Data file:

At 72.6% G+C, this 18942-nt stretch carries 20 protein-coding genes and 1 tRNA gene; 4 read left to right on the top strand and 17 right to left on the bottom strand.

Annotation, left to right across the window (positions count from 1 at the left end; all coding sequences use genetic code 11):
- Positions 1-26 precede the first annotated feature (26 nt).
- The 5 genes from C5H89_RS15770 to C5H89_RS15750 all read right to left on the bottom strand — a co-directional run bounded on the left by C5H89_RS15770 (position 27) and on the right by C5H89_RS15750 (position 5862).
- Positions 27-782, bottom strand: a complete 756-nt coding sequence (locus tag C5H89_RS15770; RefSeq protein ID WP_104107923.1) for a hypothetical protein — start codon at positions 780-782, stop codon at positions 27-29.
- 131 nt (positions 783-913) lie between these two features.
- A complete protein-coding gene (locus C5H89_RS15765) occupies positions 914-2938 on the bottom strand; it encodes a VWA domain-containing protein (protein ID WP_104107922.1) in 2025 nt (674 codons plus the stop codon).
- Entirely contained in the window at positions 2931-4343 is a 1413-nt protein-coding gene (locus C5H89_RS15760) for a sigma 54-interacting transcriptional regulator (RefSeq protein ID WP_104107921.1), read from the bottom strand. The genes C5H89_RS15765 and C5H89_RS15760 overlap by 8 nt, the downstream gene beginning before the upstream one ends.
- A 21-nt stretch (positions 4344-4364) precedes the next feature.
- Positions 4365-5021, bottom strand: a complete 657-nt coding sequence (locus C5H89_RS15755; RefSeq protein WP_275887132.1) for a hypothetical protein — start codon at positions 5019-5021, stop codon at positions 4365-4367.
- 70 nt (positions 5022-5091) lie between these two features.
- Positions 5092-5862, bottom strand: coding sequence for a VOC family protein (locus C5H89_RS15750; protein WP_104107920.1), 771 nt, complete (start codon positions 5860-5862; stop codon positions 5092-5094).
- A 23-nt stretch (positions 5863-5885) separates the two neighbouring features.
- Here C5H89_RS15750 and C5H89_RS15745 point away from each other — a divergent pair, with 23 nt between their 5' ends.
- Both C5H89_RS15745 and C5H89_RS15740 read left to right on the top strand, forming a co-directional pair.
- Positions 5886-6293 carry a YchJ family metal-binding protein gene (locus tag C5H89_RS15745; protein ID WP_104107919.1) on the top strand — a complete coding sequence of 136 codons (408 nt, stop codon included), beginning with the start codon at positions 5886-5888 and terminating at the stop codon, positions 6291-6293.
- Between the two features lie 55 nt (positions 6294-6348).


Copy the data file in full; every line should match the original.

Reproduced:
At 72.6% G+C, this 18942-nt stretch carries 20 protein-coding genes and 1 tRNA gene; 4 read left to right on the top strand and 17 right to left on the bottom strand.

Annotation, left to right across the window (positions count from 1 at the left end; all coding sequences use genetic code 11):
- Positions 1-26 precede the first annotated feature (26 nt).
- The 5 genes from C5H89_RS15770 to C5H89_RS15750 all read right to left on the bottom strand — a co-directional run bounded on the left by C5H89_RS15770 (position 27) and on the right by C5H89_RS15750 (position 5862).
- Positions 27-782, bottom strand: a complete 756-nt coding sequence (locus tag C5H89_RS15770; RefSeq protein ID WP_104107923.1) for a hypothetical protein — start codon at positions 780-782, stop codon at positions 27-29.
- 131 nt (positions 783-913) lie between these two features.
- A complete protein-coding gene (locus C5H89_RS15765) occupies positions 914-2938 on the bottom strand; it encodes a VWA domain-containing protein (protein ID WP_104107922.1) in 2025 nt (674 codons plus the stop codon).
- Entirely contained in the window at positions 2931-4343 is a 1413-nt protein-coding gene (locus C5H89_RS15760) for a sigma 54-interacting transcriptional regulator (RefSeq protein ID WP_104107921.1), read from the bottom strand. The genes C5H89_RS15765 and C5H89_RS15760 overlap by 8 nt, the downstream gene beginning before the upstream one ends.
- A 21-nt stretch (positions 4344-4364) precedes the next feature.
- Positions 4365-5021, bottom strand: a complete 657-nt coding sequence (locus C5H89_RS15755; RefSeq protein WP_275887132.1) for a hypothetical protein — start codon at positions 5019-5021, stop codon at positions 4365-4367.
- 70 nt (positions 5022-5091) lie between these two features.
- Positions 5092-5862, bottom strand: coding sequence for a VOC family protein (locus C5H89_RS15750; protein WP_104107920.1), 771 nt, complete (start codon positions 5860-5862; stop codon positions 5092-5094).
- A 23-nt stretch (positions 5863-5885) separates the two neighbouring features.
- Here C5H89_RS15750 and C5H89_RS15745 point away from each other — a divergent pair, with 23 nt between their 5' ends.
- Both C5H89_RS15745 and C5H89_RS15740 read left to right on the top strand, forming a co-directional pair.
- Positions 5886-6293 carry a YchJ family metal-binding protein gene (locus tag C5H89_RS15745; protein ID WP_104107919.1) on the top strand — a complete coding sequence of 136 codons (408 nt, stop codon included), beginning with the start codon at positions 5886-5888 and terminating at the stop codon, positions 6291-6293.
- Between the two features lie 55 nt (positions 6294-6348).